Hirsch et al., Fig. 2a
Hirsch et al., Fig. 2a
Epidermis regeneration is an important approach to helping patients with a number of serious skin problems that can arise due to genetic circumstances or injuries such as severe burns.
A thrilling new Nature paper reports epidermis regeneration on a strikingly large-scale. The child who is the topic of the study suffers from a sometimes fatal genetic skin disease known as junctional epidermolysis bullosa (JEB). In fact , in the particular situation described in the new paper, the patient would have likely passed away without some transformative intervention given the severity associated with his JEB. Instead, after receiving a large combination transgenic skin graft, today he is doing well and has a generally normal epidermis. This encouraging outcome was reported within the paper by an international team (Italy and Germany) brought by Michele De Luca entitled, “ Regeneration from the entire human epidermis using transgenic stem cells. ” Interestingly, this paper also points toward the central role for stem cells in epidermis reconstruction and homeostasis.
The patient has a mutation within gene called LAMB3 that leads to JEB s o the primary idea here was to replace the lost epidermis along with new epidermis cells with wild type LAMB3 that would hopefully restore the patient’ h healthy skin. The patient was in a dire situation right after acutely losing 60% of his epidermis and getting an overall ~80% loss. The team took an epidermis biopsy from a remaining relatively healthy area and tried it to establish cell cultures, which were then transduced with a Moloney leukemia virus encoding a normal LAMB3 gene. They didn’ t replace the mutant gene, but rather added a normal copy into the cells as well to try to get some of the normal function back.
Transgenic epidermal sheets expressing the wild type gene had been grafted onto the patient and remarkably the patient has had the near complete restoration of his epidermis as a result. This particular recovery was associated with restoration of largely normal LAMB3 gene expression (see element of Fig. 2a above). This is an exciting, groundbreaking test combining cell and gene therapy for the skin in such a way previously more often studied in hematopoietic disorders. The use of numerous versions of a combo gene and cell therapy may help thousands of other people. To be clear, there are going to be dangers to this approach as well and perhaps even some negative final results, but especially in severe, likely fatal cases, the potential advantages make taking carefully considered risks justified within correctly structured clinical experiments.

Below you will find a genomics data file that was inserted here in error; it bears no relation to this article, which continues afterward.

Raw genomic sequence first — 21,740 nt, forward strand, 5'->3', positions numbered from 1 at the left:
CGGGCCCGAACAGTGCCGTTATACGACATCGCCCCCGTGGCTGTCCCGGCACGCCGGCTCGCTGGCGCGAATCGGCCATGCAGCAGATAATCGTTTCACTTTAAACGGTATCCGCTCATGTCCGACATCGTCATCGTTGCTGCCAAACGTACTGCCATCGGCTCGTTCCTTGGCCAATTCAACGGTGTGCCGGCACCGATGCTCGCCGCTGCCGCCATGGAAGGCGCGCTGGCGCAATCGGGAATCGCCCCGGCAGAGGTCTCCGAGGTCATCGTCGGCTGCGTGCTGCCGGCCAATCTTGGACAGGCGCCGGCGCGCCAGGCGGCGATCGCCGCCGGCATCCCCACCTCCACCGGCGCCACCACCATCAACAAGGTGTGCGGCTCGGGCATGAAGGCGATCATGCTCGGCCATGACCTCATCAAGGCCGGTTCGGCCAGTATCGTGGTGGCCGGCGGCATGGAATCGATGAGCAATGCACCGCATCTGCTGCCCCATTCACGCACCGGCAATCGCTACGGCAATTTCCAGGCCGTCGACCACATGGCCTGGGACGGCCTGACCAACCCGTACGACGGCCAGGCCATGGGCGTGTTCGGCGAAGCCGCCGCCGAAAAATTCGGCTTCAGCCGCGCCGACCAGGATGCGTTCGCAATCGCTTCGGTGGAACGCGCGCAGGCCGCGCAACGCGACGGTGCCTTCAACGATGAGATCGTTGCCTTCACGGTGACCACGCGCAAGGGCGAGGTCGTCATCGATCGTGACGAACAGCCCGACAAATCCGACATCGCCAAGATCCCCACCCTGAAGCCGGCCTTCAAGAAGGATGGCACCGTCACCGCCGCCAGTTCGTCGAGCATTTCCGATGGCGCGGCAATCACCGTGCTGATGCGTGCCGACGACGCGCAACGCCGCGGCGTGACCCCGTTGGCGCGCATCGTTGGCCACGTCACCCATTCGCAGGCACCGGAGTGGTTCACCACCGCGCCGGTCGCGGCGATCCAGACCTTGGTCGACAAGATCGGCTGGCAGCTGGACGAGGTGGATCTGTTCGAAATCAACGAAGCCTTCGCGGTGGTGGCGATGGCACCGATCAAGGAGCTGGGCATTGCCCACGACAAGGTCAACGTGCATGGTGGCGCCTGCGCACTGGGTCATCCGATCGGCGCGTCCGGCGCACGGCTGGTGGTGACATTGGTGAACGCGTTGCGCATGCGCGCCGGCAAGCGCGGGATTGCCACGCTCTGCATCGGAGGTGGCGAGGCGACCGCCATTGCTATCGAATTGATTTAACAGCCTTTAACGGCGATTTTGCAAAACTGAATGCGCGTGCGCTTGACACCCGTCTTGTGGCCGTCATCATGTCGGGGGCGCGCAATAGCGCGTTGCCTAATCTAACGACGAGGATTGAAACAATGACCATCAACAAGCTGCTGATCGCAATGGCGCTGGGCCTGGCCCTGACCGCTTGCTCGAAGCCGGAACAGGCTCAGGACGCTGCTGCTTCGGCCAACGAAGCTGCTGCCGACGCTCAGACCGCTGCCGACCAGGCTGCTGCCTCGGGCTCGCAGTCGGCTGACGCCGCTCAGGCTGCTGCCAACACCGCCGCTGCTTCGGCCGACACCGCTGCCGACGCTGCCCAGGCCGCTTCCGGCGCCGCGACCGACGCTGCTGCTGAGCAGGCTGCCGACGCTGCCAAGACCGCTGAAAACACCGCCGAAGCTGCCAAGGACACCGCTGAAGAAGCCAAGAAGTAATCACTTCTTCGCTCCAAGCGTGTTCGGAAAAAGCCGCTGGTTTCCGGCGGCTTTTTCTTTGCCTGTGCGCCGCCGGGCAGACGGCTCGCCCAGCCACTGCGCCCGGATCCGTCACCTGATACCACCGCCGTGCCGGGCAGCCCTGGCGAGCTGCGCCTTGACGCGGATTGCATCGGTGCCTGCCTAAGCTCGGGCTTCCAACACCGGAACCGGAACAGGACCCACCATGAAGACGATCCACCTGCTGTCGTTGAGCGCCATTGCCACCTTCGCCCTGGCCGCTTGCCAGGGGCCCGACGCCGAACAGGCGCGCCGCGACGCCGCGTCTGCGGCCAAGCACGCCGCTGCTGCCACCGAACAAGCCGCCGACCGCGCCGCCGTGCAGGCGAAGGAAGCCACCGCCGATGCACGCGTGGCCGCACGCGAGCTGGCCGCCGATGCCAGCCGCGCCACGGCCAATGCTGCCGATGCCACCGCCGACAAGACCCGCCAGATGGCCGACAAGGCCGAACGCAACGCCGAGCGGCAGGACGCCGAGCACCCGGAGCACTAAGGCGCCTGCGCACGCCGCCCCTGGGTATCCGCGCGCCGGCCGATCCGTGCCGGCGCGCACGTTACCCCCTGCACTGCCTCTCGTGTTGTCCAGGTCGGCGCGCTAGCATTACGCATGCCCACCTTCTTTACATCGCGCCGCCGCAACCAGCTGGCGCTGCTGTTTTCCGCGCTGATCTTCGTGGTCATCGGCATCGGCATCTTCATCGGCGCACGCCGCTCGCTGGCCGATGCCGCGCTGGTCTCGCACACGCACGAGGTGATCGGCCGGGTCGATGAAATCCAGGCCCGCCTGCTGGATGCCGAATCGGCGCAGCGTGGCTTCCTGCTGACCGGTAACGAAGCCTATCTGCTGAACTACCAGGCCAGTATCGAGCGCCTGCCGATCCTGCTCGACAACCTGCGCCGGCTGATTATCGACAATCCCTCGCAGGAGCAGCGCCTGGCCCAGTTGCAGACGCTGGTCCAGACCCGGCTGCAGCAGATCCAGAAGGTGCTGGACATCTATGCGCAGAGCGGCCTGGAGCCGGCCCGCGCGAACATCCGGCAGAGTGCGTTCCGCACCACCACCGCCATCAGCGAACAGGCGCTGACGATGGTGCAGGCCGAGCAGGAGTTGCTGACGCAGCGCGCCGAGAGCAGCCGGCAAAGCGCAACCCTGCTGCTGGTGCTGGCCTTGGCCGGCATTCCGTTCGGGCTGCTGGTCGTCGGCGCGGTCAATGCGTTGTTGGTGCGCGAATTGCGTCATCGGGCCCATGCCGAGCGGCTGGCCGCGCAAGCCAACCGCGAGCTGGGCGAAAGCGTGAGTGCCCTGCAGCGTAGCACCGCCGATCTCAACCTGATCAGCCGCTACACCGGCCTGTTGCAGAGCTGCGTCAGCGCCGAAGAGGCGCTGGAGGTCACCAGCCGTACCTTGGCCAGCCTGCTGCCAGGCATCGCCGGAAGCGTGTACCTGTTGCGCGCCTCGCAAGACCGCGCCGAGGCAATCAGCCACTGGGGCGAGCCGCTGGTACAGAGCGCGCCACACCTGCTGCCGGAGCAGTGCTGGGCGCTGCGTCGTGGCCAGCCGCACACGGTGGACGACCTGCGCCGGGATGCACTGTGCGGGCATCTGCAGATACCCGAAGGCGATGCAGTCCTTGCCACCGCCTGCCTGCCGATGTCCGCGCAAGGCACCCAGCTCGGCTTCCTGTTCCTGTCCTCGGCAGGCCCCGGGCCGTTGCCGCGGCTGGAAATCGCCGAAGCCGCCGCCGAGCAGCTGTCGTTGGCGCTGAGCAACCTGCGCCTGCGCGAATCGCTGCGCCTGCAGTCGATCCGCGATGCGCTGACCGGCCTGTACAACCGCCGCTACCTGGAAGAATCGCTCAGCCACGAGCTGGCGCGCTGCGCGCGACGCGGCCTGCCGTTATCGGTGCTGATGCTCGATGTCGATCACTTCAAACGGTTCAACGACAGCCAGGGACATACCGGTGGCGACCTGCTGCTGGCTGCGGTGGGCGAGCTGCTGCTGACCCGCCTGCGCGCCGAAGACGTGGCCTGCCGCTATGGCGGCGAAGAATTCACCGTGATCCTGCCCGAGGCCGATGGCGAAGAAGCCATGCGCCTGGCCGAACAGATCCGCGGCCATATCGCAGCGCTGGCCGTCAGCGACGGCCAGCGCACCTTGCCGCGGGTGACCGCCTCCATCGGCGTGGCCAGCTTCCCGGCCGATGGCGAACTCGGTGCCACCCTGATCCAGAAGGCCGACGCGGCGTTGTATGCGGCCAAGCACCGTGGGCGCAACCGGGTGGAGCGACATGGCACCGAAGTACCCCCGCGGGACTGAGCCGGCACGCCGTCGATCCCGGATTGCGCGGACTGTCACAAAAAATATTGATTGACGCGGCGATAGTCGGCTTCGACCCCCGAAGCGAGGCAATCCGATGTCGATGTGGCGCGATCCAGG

The very positive results of this patient so far is encouraging and some potential undesirable outcomes have not manifested up to this point. Such potential dangers include cancer from viral integrations into functionally essential genomic domains or some kind of toxicity from viral transduction or from enforced expression of LAMB3 , but the team reports no such serious results to date. Note that JEB itself is associated with an increased danger of skin cancer so monitoring will be important.
There are some interesting scientific findings in the study too. This kind of therapy could potentially also have led to a dominate user profile of a very limited number of the most successful cellular clones inside the regenerating epidermis (in fact, I would have expected this particular to happen to some extent in certain skin regions), but it sounds like that will didn’ t happen. Hundreds of clones appear responsible for the brand new epidermal growth, rather than say just a handful of the most growing. Notably, on the other side of the coin if epidermal progenitor cells rather than stem cells had been responsible for the skin regeneration, based on genomic sequencing there would have likely already been many thousands of independent clones in the boy’ s regenerated epidermis, but there weren’ t so this supports the stem cell-basis of regeneration here.
It’ s possible over the coming years and decades that will some regions of new epidermis in this patient could show drift toward more limited clonal dominance so that ought to and likely will be monitored. Keep in mind that skin is very powerful and turns over roughly monthly so things may and likely will change over time. It is also possible that this individual could have epidermal issues later if the new stem cellular pool bearing the wild type gene becomes exhausted over time or expression from the transgene fades or becomes off. If that is observed, new skin grafts from your patient’ s own banked corrected cells could potentially become utilized for subsequent epidermis regeneration.
This remains unclear what if any impact the gene therapy’ s viral integration at many genomic loci which includes some at some genes could mean for the boy’ h long-term health, but again results so far are encouraging. Nevertheless, monitoring for potential skin-autonomous or indirect effects of this particular therapy on other organs will be important.
Overall, my initial take on this “ N=1” research is that it was a major success so far that may catalyze additional similar approaches to epidermis regeneration that could have big, good impact for the regenerative medicine field and patients. There is certainly reason for cautious optimism.